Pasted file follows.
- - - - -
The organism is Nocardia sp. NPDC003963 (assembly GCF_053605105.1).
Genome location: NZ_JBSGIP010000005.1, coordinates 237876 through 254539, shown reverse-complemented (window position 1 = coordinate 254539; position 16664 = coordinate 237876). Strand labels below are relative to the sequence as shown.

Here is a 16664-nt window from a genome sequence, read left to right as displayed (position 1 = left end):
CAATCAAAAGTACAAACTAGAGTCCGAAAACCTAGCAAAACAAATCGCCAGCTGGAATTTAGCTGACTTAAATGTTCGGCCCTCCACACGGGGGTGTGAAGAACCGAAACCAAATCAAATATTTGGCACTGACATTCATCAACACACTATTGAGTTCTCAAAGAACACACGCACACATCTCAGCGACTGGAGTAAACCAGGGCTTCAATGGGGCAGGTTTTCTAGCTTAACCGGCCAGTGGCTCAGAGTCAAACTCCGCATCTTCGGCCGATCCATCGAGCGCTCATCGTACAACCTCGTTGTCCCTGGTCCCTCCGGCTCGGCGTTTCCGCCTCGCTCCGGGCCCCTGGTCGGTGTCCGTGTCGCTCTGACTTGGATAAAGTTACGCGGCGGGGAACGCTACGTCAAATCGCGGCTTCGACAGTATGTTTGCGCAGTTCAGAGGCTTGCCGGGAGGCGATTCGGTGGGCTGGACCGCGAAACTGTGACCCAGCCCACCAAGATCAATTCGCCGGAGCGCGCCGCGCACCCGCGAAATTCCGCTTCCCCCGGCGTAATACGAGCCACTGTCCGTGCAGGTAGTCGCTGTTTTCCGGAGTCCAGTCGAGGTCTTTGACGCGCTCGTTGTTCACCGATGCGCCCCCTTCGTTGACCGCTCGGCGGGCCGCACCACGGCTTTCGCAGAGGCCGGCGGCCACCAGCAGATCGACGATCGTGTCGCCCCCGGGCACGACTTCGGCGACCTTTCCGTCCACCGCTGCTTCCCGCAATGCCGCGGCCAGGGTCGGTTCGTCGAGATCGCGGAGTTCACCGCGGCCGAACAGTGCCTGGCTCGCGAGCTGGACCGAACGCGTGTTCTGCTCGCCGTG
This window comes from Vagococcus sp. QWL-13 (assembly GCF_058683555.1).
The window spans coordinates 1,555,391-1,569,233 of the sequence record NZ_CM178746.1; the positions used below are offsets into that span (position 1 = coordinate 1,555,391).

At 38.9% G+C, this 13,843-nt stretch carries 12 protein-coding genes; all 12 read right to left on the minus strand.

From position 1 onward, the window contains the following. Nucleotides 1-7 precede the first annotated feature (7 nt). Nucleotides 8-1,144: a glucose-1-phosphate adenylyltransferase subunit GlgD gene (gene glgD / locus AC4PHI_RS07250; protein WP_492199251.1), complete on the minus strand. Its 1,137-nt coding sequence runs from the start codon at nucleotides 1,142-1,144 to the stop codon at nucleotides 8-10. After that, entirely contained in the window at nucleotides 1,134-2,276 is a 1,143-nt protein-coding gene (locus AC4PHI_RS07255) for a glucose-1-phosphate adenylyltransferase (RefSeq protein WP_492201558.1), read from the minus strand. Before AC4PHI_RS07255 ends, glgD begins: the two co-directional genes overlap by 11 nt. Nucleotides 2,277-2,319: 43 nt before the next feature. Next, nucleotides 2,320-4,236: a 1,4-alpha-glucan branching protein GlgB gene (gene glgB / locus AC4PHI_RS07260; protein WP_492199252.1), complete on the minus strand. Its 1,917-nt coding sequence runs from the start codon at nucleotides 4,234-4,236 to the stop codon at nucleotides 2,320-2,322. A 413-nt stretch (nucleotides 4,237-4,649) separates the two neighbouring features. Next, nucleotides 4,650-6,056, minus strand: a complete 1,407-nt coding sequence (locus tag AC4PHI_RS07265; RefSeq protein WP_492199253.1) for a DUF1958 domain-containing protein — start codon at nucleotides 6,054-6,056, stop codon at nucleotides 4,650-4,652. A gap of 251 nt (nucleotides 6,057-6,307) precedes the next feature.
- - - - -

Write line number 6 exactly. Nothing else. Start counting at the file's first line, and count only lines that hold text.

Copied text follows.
The window spans coordinates 1,555,391-1,569,233 of the sequence record NZ_CM178746.1; the positions used below are offsets into that span (position 1 = coordinate 1,555,391).